Hydrangea 'Preziosa' – Ballyrobert Gardens
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Hydrangea 'Preziosa'

Hydrangea 'Preziosa'

£5.99


About this cultivar:

Hydrangea 'Preziosa' is a medium-sized deciduous shrub with bronze young leaves which turn deep red in autumn. Rounded clusters of rose-pink sterile flowers, becoming reddish-purple with age, are borne in late summer and early autumn. A mophead-type hydrangea which is varyingly listed as a cultivar of H. serrata or as a cultivar of H. macrophylla or as a hybrid between the two.  Strangely enough google 'Preziosa' and you'll find it is a modern cruise-ship!

A bit kaleidoscopic for some peoples tastes, others love it! Take your pick! Won the 1993 Royal Horticultural Society Award of Garden Merit (RHS AGM).

  • Position: Full sun, partial shade
  • Soil: Almost any soil, grows well in Ballyrobert
  • Flowers: June, July, August
  • Other features: Grows well in Ballyrobert, Royal Horticultural Society Award of Garden Merit (RHS AGM)
  • Hardiness: H4 - Hardy through most of the UK (-10 to -5°C), Fully hardy - grows well in Ballyrobert!
  • Habit: Clump forming, bushy
  • Foliage: Deciduous
  • Height: 120 - 180 cm (4 - 6 ft)
  • Spread: 120 - 180 cm (4 - 6 ft)
  • Time to full growth: 5 to 10 years
  • Plant type: Herbaceous Perennial, shrub
  • Colour: Green, red, pink
  • Goes well with: -

    About this genus:

    Hydrangea (hy-dran-je-a) get its name from the Greek hydor, water, and aggeion, a vessel, or vase, in reference to the shape of the seed capsule. It is a classic garden plant. The genus Hydrangea contains about 75 species of shrubs, trees and woody vines, along with hundreds of named cultivars. Hydrangeas are grown primarily for their large flower clusters that vary in shape from flat lacecaps, to long panicles, and large, round mopheads.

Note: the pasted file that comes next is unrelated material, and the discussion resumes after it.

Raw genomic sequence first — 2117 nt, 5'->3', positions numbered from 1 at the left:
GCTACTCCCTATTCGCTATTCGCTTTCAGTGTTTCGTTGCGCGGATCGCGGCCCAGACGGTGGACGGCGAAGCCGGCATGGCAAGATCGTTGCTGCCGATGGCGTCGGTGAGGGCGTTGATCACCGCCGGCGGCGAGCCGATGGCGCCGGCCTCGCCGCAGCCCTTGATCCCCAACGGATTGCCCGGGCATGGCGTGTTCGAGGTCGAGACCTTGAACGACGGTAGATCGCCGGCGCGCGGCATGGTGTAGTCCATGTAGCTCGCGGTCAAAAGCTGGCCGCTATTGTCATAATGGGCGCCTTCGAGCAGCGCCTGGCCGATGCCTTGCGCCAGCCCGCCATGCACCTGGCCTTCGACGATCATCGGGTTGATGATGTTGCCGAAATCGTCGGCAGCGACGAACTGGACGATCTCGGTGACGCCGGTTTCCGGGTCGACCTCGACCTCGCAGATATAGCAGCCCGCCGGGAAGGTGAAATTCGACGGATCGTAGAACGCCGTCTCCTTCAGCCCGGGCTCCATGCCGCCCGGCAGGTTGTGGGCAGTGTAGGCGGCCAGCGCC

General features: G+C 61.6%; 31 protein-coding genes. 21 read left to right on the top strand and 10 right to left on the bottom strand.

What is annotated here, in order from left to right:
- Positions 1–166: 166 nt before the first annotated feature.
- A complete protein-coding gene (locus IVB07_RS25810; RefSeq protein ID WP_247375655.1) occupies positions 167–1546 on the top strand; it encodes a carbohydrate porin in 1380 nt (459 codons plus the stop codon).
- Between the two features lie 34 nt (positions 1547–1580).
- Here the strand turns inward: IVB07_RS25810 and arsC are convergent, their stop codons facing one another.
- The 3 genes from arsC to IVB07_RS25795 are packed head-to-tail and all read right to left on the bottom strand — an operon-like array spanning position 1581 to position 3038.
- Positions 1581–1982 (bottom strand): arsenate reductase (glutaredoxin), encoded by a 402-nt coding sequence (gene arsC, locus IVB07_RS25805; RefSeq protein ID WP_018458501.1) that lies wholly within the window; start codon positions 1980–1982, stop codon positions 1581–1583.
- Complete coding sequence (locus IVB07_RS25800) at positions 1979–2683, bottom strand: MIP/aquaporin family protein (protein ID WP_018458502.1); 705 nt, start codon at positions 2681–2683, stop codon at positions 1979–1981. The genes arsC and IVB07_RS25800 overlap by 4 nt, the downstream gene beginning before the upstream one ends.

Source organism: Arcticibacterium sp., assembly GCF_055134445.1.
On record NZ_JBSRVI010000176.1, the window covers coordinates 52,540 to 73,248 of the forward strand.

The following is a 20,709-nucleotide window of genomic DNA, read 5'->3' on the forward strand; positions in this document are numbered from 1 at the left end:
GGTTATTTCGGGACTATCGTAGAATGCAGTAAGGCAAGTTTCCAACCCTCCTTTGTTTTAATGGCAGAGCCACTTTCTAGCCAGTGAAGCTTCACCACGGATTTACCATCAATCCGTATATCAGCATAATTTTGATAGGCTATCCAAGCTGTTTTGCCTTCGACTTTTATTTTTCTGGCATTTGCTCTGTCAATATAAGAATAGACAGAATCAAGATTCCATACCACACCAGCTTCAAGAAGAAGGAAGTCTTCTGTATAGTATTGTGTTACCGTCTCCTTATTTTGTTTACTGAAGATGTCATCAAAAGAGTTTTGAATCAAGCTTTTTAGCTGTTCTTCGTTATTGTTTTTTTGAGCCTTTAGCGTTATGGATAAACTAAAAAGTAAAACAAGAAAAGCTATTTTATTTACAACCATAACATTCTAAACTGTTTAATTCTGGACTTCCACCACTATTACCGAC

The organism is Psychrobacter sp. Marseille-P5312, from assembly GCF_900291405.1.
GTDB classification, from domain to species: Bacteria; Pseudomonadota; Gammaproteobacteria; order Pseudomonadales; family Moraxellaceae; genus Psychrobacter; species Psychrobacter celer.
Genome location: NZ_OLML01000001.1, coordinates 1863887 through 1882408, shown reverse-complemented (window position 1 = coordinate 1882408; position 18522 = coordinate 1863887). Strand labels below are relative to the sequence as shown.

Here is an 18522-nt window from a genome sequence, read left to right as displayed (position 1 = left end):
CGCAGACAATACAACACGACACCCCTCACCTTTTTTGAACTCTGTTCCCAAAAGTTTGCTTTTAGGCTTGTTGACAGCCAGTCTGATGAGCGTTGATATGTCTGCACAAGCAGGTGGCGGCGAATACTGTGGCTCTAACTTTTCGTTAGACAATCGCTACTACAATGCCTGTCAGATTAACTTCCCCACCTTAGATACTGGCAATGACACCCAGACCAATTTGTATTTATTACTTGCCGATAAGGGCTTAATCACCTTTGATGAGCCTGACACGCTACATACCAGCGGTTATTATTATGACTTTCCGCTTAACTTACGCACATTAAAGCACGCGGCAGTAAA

At Ballyrobert we only really grow cultivars from the species paniculata (pointed panciles of flowers) and arborescen (mopheads of flowers).  You may read lots of different things about pruning paniculata cultivars. We find the best thing to do is shear them back hard to about three feet from ground level in March (spring) each year. For the mop-headed Hydrangea arborescen cultivars we cut them back further to ground level each March. Strange, as the name (arborescen means 'tree like') would imply you leave them alone.....

    Hydrangeas grow best in sun or partial shade and are not too fussy regarding soil (as long as it isn't extreme). We typically grow them in mixed borders, and in our garden at Ballyrobert we have them almost everywhere!